Debuting as Creative Director for Astley Clarke at London Fashion Week earlier this year, the award-winning jewellery designer Dominic Jones compared his appointment to learning a new musical instrument.
“It’s the opportunity to explore ideas and ways of working I wouldn’t have come to on my own. It’s like learning a new musical instrument”
Motivated by a desire to democratise British fine jewellery, Jones has created three premiering collections of beautifully stylish, modern jewellery pieces to be worn everyday.
We take a closer look at the individual but interconnected parts that take us on a journey through the arts and the natural world where light, colour and form are central themes.
The brand new additions to the best-selling Stilla collection are modelled by Jones’ personal friend Alice Dellal. Stilla is a contemporary jewellery collection. The new additions are defined by unique shapes and pop hues this visceral collection is inspired by the modernist art movement of the 1930s and 1940s, and the kinetic work of American Sculptor Alexander Calder.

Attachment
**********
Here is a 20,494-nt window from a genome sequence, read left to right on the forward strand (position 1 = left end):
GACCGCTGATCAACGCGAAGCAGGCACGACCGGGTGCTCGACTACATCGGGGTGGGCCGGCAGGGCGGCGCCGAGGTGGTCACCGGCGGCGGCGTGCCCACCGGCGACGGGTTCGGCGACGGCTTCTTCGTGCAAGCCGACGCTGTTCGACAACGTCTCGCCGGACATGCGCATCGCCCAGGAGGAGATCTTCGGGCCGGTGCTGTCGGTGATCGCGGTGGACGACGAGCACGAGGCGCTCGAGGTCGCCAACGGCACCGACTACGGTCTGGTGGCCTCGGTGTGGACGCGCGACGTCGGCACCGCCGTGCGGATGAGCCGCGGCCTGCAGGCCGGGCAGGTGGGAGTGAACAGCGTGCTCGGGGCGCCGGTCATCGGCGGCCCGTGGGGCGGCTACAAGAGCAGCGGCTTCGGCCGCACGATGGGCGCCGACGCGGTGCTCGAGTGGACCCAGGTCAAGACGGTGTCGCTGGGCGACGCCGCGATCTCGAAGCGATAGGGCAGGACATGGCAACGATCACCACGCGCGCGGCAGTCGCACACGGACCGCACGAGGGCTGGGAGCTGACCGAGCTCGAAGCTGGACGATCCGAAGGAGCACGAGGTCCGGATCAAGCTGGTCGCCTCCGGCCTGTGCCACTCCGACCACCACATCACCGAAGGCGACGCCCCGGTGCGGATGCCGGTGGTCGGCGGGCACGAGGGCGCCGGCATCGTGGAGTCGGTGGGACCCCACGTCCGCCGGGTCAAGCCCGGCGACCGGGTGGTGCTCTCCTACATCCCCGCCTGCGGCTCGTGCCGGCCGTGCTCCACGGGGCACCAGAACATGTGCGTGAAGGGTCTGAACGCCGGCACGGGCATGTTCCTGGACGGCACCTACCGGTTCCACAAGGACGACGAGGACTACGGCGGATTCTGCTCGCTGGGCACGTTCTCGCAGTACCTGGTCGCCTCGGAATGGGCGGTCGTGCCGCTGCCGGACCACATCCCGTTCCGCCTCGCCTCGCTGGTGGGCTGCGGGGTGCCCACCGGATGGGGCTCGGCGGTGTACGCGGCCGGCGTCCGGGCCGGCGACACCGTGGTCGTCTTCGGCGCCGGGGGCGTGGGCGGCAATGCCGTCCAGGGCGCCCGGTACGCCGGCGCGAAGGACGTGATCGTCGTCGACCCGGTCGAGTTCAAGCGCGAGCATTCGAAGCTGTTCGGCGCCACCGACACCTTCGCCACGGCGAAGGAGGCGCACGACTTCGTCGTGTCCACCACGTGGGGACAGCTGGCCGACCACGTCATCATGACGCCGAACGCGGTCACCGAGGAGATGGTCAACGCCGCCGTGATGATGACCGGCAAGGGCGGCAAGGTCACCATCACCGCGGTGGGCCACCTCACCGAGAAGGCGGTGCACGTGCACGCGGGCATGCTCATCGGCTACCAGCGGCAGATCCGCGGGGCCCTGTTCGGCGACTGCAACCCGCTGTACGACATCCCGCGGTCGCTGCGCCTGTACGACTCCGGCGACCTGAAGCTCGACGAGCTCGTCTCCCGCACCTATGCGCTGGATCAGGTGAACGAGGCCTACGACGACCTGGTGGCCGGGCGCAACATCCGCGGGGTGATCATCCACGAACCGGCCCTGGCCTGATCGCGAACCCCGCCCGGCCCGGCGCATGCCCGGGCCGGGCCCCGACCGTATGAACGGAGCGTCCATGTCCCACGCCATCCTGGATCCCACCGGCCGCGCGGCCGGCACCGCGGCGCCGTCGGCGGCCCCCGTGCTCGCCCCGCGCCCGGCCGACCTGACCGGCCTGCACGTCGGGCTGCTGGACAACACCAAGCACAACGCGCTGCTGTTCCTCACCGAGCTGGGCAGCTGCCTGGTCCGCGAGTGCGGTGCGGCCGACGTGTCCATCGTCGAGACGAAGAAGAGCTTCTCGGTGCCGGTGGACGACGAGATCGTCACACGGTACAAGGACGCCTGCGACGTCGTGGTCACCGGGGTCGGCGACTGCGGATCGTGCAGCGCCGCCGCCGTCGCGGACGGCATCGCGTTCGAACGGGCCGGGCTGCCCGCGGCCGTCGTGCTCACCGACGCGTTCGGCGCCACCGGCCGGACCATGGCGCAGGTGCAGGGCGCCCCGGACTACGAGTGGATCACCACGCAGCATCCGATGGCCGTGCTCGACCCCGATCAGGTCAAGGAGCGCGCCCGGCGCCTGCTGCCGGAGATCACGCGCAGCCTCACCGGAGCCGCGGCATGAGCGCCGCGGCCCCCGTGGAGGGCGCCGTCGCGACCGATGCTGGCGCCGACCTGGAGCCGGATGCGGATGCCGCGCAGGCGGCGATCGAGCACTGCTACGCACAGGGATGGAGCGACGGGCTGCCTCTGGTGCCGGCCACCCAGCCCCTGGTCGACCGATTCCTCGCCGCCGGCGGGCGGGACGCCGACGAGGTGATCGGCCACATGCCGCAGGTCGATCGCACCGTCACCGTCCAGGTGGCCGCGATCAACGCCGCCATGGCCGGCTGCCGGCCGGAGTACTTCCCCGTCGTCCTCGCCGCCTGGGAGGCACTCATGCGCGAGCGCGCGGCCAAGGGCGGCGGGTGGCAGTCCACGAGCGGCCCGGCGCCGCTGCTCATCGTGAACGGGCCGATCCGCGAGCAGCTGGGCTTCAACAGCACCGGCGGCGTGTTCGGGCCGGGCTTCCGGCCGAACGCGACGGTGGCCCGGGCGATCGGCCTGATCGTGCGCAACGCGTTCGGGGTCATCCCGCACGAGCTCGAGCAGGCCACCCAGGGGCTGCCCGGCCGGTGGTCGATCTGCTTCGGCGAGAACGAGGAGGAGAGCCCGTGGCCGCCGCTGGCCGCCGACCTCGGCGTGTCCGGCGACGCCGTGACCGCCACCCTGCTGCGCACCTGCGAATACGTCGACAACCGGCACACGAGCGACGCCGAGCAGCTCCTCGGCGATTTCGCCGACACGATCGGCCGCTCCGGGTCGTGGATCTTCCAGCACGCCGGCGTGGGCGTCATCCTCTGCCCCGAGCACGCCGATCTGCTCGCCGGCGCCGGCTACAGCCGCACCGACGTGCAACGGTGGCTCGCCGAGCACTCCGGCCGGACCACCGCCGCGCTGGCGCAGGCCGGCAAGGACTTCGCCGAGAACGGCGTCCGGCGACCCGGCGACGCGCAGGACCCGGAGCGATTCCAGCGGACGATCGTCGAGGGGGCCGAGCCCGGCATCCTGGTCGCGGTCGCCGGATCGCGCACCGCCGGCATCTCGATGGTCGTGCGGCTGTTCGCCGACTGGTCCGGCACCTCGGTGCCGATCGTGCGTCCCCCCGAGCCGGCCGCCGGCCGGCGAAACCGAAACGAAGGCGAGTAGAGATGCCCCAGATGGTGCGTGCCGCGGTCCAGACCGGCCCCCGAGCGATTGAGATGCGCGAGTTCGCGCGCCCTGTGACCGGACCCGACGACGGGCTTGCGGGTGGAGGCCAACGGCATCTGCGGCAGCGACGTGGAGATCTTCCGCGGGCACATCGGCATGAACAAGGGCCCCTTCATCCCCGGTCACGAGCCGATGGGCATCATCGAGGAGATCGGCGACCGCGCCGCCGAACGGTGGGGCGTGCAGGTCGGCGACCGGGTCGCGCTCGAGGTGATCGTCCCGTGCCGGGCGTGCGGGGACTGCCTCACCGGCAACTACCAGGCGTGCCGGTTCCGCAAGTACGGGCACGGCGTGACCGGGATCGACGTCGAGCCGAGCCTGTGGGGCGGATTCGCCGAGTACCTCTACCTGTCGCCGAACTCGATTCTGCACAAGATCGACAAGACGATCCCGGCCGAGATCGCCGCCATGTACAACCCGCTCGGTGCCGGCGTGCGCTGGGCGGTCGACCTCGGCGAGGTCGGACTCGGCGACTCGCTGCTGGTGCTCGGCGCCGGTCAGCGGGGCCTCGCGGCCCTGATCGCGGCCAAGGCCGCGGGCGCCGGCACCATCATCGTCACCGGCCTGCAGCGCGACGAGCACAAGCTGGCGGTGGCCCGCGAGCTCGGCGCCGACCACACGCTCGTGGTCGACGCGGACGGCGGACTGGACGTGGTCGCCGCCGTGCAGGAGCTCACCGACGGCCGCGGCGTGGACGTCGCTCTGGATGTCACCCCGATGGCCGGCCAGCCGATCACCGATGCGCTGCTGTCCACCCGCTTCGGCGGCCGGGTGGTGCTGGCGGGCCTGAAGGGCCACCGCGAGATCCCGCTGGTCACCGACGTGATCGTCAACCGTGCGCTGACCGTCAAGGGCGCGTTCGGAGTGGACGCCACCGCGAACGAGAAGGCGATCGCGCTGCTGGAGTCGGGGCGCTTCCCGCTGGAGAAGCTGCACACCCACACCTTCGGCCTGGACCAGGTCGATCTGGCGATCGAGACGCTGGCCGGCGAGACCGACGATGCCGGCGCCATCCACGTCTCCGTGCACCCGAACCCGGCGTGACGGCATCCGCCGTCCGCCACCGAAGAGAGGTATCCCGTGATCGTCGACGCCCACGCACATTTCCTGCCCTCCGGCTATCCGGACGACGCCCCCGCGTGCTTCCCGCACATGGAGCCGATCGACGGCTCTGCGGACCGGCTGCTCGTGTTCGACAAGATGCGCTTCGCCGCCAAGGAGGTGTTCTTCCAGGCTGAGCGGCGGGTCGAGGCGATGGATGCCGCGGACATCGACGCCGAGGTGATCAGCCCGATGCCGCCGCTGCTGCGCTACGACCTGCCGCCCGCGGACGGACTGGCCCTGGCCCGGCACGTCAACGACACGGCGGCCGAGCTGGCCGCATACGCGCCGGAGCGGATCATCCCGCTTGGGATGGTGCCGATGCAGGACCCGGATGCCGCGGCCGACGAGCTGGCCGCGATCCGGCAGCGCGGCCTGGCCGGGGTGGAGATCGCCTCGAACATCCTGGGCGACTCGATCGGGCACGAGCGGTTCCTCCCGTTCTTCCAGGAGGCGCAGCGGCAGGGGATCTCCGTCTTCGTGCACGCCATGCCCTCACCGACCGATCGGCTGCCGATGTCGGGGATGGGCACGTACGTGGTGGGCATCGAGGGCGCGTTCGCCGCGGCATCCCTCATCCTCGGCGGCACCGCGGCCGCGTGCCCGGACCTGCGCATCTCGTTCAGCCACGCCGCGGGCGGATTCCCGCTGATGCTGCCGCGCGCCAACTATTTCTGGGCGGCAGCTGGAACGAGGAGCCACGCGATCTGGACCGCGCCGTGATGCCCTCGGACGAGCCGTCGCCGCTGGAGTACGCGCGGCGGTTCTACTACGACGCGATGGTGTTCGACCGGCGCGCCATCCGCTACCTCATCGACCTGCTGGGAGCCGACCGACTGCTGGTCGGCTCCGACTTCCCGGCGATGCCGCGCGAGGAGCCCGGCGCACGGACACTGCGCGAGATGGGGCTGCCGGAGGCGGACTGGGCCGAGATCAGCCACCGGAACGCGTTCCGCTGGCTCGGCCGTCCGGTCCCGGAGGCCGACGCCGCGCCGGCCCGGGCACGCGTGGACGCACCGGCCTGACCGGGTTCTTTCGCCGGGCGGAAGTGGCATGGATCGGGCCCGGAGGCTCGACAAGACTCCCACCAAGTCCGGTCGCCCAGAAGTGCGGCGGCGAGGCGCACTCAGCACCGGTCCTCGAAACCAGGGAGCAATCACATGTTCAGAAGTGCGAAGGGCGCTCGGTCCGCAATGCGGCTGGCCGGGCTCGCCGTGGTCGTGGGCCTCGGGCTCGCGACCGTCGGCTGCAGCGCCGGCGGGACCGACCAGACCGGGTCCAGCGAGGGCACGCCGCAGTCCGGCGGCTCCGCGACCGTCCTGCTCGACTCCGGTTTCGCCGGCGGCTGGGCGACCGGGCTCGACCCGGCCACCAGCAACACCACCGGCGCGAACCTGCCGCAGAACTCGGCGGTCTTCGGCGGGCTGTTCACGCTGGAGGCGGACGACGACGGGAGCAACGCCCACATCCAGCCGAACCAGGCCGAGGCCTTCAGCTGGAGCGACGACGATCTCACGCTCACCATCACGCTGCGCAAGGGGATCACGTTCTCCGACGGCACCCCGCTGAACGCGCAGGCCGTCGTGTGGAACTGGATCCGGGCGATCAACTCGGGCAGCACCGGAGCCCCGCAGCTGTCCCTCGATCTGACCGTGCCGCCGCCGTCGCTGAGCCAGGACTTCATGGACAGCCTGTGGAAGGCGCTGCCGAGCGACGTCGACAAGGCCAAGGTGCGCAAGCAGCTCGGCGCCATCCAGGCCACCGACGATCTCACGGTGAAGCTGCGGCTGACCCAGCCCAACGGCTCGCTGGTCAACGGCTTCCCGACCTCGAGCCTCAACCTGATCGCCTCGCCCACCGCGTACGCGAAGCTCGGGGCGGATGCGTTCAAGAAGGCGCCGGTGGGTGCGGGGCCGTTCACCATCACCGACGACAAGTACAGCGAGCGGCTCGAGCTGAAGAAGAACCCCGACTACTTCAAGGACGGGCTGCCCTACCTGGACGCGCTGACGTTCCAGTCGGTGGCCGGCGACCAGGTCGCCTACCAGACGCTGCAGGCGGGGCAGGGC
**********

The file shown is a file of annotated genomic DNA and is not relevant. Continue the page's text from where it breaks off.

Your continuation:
Paying tribute to the experimentation and eclecticism of the era, the unconventional pairings of precious metals and semi-precious gemstones give this collection of contemporary jewellery pieces a playful yet elegant feel.
Fronted by his personal friend and British model Adwoa Aboah, each design from the collection is inspired by one of the planets from our solar system and choice gemstones reflect the iridescence of outer space.
We donate 10% of the proceeds from all Astronomy Earth pieces to the World Land Trust.
Taking inspiration from the manner in which moths and other winged creatures are attracted to the light, Phototaxis celebrates this phenomenon of the natural world. Modelled by Georgia May Jagger, the collection re-imagines the striking wing markings of these spectacular species using techniques more often seen in Art Nouveau jewellery.
Building upon Astley Clarke’s heritage, Jones’ second series of fine jewellery pieces is a nod to founder Bec Astley Clarke’s geneticist grandfather, Sir Cyril Astley Clarke. It was through Sir Cyril’s research of winged insects that he helped to cure Rhesus Disease, which affects pregnant women. Interestingly, Georgia’s own mother was a Rhesus negative baby making her a fitting ambassador for the collection.
We have interpreted Carmen Busquets’ interview with Dominic Jones.
Read the full interview here.